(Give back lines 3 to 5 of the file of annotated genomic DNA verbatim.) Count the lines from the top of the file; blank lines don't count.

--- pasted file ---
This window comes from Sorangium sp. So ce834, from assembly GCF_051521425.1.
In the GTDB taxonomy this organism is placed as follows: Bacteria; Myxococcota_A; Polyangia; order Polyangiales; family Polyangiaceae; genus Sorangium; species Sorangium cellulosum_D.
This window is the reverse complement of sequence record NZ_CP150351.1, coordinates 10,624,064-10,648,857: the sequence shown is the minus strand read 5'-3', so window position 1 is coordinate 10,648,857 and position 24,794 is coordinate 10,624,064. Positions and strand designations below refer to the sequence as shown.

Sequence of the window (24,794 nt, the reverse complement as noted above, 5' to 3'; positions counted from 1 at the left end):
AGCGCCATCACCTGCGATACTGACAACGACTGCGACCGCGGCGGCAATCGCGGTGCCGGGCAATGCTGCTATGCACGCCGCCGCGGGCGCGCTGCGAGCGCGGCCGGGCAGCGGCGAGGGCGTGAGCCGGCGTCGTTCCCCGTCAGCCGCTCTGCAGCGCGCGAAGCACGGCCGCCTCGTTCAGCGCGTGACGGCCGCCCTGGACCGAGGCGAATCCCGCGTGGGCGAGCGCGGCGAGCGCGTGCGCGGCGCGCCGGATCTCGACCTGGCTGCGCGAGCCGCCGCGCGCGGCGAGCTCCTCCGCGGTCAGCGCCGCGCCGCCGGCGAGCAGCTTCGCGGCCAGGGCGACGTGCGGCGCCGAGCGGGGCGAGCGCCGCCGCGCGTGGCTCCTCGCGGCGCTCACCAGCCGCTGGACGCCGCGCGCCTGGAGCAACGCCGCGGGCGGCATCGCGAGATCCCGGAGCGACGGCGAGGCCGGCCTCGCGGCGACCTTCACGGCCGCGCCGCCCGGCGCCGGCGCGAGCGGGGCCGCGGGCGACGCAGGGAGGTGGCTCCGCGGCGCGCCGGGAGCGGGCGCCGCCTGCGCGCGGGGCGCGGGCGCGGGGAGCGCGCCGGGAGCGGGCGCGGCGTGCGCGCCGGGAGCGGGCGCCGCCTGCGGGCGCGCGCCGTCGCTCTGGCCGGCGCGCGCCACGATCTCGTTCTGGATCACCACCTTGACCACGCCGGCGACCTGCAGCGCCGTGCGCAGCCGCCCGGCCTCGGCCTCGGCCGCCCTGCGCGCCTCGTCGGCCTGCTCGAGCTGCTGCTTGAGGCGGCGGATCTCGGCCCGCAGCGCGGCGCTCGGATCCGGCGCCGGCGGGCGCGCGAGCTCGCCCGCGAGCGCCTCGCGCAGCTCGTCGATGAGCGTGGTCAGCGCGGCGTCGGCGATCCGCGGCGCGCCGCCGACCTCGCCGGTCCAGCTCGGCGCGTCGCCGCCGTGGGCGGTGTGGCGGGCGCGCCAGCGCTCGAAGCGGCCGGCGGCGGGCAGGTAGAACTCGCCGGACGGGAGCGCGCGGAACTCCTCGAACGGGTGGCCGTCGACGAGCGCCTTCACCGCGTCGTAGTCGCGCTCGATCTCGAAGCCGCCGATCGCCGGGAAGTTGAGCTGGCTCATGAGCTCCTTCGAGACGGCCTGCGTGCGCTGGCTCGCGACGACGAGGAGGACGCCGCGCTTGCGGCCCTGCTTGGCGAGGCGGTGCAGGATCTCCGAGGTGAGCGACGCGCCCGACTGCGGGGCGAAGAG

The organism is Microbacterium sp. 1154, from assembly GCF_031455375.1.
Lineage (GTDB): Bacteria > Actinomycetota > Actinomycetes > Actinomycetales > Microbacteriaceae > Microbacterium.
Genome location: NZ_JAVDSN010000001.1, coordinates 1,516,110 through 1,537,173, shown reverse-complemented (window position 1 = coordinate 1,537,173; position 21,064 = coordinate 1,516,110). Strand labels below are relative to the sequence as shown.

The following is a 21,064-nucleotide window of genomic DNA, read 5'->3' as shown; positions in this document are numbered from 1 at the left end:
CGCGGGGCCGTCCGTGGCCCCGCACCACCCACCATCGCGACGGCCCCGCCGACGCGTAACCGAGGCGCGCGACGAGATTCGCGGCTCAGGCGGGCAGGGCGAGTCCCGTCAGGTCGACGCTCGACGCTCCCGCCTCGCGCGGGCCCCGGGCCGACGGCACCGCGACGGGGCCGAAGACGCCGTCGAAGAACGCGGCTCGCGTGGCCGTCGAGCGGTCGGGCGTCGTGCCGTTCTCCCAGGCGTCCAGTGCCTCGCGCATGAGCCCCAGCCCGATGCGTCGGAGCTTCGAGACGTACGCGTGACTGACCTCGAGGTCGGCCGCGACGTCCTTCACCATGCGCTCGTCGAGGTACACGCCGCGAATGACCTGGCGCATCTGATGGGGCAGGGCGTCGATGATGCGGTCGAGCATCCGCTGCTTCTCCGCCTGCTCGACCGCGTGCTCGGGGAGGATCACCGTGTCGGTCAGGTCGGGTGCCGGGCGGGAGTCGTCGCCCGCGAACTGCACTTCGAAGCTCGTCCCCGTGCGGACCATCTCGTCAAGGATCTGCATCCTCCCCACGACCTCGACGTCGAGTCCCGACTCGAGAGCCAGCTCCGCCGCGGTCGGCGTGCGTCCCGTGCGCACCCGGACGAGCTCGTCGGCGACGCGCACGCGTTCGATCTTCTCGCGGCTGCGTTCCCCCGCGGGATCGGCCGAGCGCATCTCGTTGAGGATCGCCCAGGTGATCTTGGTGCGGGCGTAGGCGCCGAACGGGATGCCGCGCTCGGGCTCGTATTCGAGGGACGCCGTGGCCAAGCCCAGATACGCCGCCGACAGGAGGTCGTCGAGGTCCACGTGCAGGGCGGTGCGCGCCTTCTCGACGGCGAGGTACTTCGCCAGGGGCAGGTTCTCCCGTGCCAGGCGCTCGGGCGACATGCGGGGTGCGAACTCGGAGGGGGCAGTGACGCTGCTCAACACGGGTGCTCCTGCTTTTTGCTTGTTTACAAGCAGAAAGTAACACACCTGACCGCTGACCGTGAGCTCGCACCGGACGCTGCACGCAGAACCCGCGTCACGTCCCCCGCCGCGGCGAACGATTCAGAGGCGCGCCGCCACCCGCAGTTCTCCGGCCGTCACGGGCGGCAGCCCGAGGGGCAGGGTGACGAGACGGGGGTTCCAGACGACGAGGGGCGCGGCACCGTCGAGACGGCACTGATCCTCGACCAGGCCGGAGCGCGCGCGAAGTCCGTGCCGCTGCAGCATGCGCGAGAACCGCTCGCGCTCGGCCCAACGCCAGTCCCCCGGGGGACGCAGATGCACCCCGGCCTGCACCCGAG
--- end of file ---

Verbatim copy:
This window is the reverse complement of sequence record NZ_CP150351.1, coordinates 10,624,064-10,648,857: the sequence shown is the minus strand read 5'-3', so window position 1 is coordinate 10,648,857 and position 24,794 is coordinate 10,624,064. Positions and strand designations below refer to the sequence as shown.

Sequence of the window (24,794 nt, the reverse complement as noted above, 5' to 3'; positions counted from 1 at the left end):
AGCGCCATCACCTGCGATACTGACAACGACTGCGACCGCGGCGGCAATCGCGGTGCCGGGCAATGCTGCTATGCACGCCGCCGCGGGCGCGCTGCGAGCGCGGCCGGGCAGCGGCGAGGGCGTGAGCCGGCGTCGTTCCCCGTCAGCCGCTCTGCAGCGCGCGAAGCACGGCCGCCTCGTTCAGCGCGTGACGGCCGCCCTGGACCGAGGCGAATCCCGCGTGGGCGAGCGCGGCGAGCGCGTGCGCGGCGCGCCGGATCTCGACCTGGCTGCGCGAGCCGCCGCGCGCGGCGAGCTCCTCCGCGGTCAGCGCCGCGCCGCCGGCGAGCAGCTTCGCGGCCAGGGCGACGTGCGGCGCCGAGCGGGGCGAGCGCCGCCGCGCGTGGCTCCTCGCGGCGCTCACCAGCCGCTGGACGCCGCGCGCCTGGAGCAACGCCGCGGGCGGCATCGCGAGATCCCGGAGCGACGGCGAGGCCGGCCTCGCGGCGACCTTCACGGCCGCGCCGCCCGGCGCCGGCGCGAGCGGGGCCGCGGGCGACGCAGGGAGGTGGCTCCGCGGCGCGCCGGGAGCGGGCGCCGCCTGCGCGCGGGGCGCGGGCGCGGGGAGCGCGCCGGGAGCGGGCGCGGCGTGCGCGCCGGGAGCGGGCGCCGCCTGCGGGCGCGCGCCGTCGCTCTGGCCGGCGCGCGCCACGATCTCGTTCTGGATCACCACCTTGACCACGCCGGCGACCTGCAGCGCCGTGCGCAGCCGCCCGGCCTCGGCCTCGGCCGCCCTGCGCGCCTCGTCGGCCTGCTCGAGCTGCTGCTTGAGGCGGCGGATCTCGGCCCGCAGCGCGGCGCTCGGATCCGGCGCCGGCGGGCGCGCGAGCTCGCCCGCGAGCGCCTCGCGCAGCTCGTCGATGAGCGTGGTCAGCGCGGCGTCGGCGATCCGCGGCGCGCCGCCGACCTCGCCGGTCCAGCTCGGCGCGTCGCCGCCGTGGGCGGTGTGGCGGGCGCGCCAGCGCTCGAAGCGGCCGGCGGCGGGCAGGTAGAACTCGCCGGACGGGAGCGCGCGGAACTCCTCGAACGGGTGGCCGTCGACGAGCGCCTTCACCGCGTCGTAGTCGCGCTCGATCTCGAAGCCGCCGATCGCCGGGAAGTTGAGCTGGCTCATGAGCTCCTTCGAGACGGCCTGCGTGCGCTGGCTCGCGACGACGAGGAGGACGCCGCGCTTGCGGCCCTGCTTGGCGAGGCGGTGCAGGATCTCCGAGGTGAGCGACGCGCCCGACTGCGGGGCGAAGAG